Local Farmer’s Market offers fresh taste of summer

Published 11:59 pm Friday, June 12, 2009

Wednesday, the Power Plant Marketplace was packed with garden delights that quickly disappeared from vendors’ tables.

Neal Dansby, Power Plant Marketplace manager, said eight vendors began the day with tables filled with corn, squash, green beans, cucumbers and flowers and shrubs.

By 10 a.m., there wasn’t a cucumber left in the house and very few ears of corn.

“You’ve got to get here early to get the good stuff,” he said.

Wendy Robbins of Wendy’s Produce in Kinston operates a three-acre market garden. She began the day with a selection of string beans, tomatoes, squash, cucumbers and cabbage. It wasn’t long before she was out of cucumbers and tomatoes.

“Those went quick, I tell you,” she said. “I had one man come and buy all but three of my cucumbers. He said he was putting up pickles. The tomatoes, well they were just gone.”

Robbins, who operates the stand with her husband, said the garden features eight kinds of peppers, six kinds of tomatoes, zucchini, onions and a selection of squash.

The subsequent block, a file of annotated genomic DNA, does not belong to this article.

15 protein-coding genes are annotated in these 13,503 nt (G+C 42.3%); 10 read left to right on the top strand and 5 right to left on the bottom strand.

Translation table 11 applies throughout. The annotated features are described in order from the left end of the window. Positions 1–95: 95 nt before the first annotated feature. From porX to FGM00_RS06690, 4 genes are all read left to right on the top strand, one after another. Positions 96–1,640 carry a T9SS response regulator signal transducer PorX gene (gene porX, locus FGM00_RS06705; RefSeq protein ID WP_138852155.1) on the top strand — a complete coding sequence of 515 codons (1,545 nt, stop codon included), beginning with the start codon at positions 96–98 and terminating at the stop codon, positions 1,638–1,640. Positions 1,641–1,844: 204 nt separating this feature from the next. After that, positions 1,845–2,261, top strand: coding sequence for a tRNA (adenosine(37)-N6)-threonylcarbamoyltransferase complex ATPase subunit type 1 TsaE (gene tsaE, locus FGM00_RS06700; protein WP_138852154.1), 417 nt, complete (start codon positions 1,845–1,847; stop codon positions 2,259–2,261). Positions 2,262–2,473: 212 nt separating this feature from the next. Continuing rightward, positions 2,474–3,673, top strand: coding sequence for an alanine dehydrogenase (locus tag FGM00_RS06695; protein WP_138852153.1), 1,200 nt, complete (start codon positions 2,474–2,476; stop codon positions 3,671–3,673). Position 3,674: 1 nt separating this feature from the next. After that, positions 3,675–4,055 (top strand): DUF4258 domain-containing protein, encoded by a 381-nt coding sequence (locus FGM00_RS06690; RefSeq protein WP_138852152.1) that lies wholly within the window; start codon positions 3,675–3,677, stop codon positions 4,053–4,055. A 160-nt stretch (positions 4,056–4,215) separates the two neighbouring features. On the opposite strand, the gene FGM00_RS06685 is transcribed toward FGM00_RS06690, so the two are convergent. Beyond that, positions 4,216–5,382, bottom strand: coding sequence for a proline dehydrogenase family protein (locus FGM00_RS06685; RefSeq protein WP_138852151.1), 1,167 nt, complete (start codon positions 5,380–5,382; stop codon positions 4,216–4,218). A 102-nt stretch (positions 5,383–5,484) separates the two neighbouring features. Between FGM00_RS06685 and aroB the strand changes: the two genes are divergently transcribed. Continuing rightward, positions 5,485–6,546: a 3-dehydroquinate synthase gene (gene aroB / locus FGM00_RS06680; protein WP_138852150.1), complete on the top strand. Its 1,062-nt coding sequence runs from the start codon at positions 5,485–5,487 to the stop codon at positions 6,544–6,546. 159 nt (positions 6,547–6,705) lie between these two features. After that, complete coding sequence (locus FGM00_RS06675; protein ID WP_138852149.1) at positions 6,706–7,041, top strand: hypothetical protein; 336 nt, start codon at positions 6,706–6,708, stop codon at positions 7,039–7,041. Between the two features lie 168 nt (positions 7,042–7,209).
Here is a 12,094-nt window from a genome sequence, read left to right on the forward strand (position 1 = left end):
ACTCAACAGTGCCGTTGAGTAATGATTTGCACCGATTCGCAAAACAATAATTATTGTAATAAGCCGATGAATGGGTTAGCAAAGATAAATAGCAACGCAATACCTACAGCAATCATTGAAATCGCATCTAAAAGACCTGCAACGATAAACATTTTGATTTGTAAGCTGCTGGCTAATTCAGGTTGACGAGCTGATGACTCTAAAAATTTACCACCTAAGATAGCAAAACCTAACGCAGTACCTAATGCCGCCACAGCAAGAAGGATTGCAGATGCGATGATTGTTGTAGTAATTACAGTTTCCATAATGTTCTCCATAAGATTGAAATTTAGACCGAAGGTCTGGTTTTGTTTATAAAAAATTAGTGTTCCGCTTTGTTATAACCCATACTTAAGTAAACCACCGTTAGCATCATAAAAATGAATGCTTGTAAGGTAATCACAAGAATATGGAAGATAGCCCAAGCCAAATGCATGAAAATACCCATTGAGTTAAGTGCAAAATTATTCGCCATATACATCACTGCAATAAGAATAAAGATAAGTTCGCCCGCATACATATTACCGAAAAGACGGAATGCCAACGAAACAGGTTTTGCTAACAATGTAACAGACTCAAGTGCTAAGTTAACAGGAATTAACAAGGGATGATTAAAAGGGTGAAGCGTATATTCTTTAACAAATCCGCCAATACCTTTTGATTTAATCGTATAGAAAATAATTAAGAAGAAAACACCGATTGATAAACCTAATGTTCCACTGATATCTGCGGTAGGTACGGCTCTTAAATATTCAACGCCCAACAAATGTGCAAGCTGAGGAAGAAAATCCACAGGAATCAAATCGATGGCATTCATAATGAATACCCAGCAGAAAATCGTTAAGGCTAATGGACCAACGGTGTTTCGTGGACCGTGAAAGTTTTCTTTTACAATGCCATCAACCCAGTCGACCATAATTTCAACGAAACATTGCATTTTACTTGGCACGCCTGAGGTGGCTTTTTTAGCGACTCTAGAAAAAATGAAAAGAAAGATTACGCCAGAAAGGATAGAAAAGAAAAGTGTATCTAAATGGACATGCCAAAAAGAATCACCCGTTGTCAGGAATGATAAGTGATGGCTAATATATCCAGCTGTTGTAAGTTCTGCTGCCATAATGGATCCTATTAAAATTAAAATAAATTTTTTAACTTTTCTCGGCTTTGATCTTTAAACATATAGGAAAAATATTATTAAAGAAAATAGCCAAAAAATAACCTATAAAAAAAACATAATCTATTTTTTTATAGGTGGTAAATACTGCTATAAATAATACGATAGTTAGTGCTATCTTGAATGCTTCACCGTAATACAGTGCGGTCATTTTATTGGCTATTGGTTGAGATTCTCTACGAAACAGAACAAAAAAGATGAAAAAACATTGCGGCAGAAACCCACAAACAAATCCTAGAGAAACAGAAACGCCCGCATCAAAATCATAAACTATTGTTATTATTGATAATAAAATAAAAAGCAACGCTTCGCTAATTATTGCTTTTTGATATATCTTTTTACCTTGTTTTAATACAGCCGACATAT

“We’ve got patty pan squash – which are very good, if you’ve never tried them before,” she said. “You cook them just like you would a yellow squash. They have a bit of a nuttier taste, and very, very good.”

The couple, who travels to the Dothan Farmer’s Market on Saturdays, plans to make the Power Plant Marketplace their usual Wednesday stop.

“We’re going to have some corn, okra, peanuts and green and speckled butter beans before too long,” she said.

For those looking for something a little sweeter for the palate, Ron Brooks of Libertyville had the perfect solution – peaches.

“I tell people my peaches come from Chilton County but my corn comes from Libertyville,” he said. “And both are pretty good to eat.”

And judging from the pile left on top of his truck, most of the marketplace goers were looking for corn. By 9 a.m., he was left with only a handful of ears.

Also at the market were wares from Crossover Ministry’s 10-acre produce farm, Pat Rathel’s blueberries (which were a hot seller) and Confederate Roses, angel trumpets and Grancy Greybeards from Linda Bush’s River Falls yard.

Vendors said to look for watermelons and peas to arrive in the coming weeks.

Vendors from Libertyville, River Falls, Andalusia, Kinston and Georgiana plan to continue supplying wares for the market.

The Power Plant Farmers Market, which is located across from the Three Notch Museum in Andalusia, is open for the summer season Wednesdays and Saturdays from 7 a.m. until noon.